“If you can’t get on board with video games, we’re probably not going to work out.” These were the first words The Viking said to me in our very first apartment together, and initially I thought he was joking. I even giggled at him while unpacking my myriad kitchen gadgets. Then I walked into the living room and realized: he wasn’t joking.
I stood there gaping, both in awe and slight fear, at the sight in our living room. Seven consoles plugged into our television through various HDMI cables, auxiliary cables, and a multi-in av box (which I had never seen before) were the first things he unpacked and set up. I recognized three of them. The Nintendo and Super NES were staples of my entire generation’s childhood, and I’d seen XBox360 at a friend’s house once or twice before but never played one. The rest I had never seen before; some of them I didn’t even know existed. (Sega Saturn? Seriously, what even is that?) Next to follow were his collection of
toys action figures and collectibles, followed by his wall hanging of someone called “The Major” and a framed picture of the most demented Alice and Cheshire Cat I had ever seen.
I knew he was a geek. I knew he played magic and video games, watched anime, and collected comic books and graphic novels. Before moving in together he challenged my “NORPness” on a regular basis by exposing me to science fiction writers, taking me to superhero movies, and making me read some of his graphic novels. He even brought the Super NES to a hotel once for a weekend just to so we could play Mario together.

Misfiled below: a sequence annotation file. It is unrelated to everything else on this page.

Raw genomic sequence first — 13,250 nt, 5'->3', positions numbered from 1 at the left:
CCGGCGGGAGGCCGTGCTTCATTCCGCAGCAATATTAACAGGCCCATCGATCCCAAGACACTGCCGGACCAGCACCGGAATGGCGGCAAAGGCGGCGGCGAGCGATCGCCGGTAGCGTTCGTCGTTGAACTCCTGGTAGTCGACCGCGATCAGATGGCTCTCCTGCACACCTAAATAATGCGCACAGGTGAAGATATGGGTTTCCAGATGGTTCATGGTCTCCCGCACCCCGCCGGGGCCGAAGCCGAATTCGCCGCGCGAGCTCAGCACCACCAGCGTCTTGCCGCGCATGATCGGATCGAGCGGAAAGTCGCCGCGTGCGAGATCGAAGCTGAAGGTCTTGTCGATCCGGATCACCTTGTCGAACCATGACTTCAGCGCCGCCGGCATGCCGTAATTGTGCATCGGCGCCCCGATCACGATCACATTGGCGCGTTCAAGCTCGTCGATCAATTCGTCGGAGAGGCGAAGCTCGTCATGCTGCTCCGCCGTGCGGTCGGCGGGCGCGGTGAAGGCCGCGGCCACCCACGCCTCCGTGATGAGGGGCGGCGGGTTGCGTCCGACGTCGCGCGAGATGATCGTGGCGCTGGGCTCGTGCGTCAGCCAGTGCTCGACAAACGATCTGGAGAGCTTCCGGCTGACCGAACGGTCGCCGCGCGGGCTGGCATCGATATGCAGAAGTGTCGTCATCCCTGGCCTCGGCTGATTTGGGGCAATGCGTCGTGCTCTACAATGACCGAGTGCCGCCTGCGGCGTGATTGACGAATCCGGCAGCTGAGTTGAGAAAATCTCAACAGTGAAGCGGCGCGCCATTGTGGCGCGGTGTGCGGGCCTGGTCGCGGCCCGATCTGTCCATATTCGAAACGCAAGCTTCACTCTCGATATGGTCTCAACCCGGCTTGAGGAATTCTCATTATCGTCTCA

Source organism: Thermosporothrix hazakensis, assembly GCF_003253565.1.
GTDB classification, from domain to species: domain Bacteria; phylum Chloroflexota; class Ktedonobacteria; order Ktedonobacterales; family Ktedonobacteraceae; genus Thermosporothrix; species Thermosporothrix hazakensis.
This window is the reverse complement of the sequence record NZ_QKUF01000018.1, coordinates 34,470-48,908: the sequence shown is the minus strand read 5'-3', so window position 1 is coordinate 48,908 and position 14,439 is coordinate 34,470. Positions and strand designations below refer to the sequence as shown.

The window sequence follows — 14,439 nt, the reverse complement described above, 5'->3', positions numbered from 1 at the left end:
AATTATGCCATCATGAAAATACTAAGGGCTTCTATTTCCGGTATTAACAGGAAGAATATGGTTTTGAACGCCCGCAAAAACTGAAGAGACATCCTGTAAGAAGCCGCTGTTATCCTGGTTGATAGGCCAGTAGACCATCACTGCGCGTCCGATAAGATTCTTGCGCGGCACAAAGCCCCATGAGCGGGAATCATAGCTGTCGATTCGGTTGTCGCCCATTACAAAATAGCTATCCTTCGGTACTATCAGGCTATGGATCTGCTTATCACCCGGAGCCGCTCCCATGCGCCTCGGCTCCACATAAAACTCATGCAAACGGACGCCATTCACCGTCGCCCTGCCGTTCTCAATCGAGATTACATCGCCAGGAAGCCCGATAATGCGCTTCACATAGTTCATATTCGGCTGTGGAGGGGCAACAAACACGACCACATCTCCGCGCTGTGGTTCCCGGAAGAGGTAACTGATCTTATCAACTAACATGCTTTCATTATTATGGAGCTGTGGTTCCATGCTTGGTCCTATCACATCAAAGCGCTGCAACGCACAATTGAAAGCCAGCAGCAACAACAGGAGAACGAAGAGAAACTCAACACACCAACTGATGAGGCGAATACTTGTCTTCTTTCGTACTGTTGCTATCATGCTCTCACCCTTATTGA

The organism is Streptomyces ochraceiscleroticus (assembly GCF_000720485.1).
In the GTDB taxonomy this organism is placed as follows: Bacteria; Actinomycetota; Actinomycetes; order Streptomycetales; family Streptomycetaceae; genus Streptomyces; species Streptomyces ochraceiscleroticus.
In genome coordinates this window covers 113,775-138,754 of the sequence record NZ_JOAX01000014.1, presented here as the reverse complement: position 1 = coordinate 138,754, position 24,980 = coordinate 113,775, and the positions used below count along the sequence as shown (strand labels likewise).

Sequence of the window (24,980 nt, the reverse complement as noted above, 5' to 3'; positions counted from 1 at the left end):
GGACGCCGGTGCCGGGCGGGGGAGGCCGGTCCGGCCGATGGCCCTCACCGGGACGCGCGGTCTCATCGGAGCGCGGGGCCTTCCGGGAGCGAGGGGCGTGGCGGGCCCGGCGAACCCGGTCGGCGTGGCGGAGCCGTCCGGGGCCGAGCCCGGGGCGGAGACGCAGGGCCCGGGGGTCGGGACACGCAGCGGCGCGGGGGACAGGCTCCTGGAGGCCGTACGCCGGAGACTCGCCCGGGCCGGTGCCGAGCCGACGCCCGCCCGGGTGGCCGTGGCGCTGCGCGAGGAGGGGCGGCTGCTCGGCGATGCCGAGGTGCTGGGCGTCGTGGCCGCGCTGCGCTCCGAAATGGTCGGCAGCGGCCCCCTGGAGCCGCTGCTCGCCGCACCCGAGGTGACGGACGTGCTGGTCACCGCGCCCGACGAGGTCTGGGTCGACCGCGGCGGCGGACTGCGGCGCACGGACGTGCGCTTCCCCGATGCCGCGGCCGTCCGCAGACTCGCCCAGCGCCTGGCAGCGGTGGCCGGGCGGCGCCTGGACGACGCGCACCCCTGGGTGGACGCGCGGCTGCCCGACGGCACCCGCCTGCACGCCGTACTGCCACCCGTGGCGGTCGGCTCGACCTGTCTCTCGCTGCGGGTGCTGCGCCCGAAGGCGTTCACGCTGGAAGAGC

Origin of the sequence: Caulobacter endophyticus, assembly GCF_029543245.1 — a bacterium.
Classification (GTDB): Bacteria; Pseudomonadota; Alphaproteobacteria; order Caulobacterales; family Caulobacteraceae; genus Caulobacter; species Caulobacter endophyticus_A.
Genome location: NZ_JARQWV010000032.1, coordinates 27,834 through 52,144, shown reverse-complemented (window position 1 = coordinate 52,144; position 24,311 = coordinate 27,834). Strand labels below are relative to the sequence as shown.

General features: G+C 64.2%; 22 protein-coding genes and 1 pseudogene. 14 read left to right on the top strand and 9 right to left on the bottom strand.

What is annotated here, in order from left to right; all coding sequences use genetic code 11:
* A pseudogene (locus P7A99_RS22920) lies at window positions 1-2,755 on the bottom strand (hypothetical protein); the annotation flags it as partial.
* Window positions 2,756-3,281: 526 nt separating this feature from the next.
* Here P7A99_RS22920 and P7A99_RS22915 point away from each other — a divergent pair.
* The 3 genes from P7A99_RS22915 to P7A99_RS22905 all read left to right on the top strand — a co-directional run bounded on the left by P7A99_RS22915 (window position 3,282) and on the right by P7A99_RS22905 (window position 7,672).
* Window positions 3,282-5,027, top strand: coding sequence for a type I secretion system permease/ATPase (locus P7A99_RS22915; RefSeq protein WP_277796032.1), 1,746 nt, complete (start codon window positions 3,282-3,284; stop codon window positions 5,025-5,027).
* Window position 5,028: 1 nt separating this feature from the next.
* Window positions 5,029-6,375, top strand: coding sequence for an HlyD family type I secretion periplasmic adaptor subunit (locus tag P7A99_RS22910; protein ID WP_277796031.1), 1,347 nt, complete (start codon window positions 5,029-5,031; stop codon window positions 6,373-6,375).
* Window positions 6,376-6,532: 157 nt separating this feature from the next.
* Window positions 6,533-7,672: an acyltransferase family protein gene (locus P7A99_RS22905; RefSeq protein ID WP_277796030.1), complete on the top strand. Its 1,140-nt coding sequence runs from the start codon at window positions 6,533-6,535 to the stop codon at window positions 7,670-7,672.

What he didn’t know was that I was sort of a geek too. I secretly loved Batman, X-Men, and Dr. Who (which he had surprisingly not seen). I grew up watching and playing TMNT and Mighty Morphin Power Rangers with my cousins. I never missed an episode of “Batman the animated series” because I was obsessed with Harley Quinn. I would vehemently defend Buffy as THE female superhero of a generation. I even went to anime club in college for a brief time, but stopped because I came in half way through a series. I just didn’t talk about such things.
That was 18 months ago, and while I’m still learning to accept a lot of what makes me a geek, I’m having a lot more fun with life now being open about it than I ever did trying to hide it.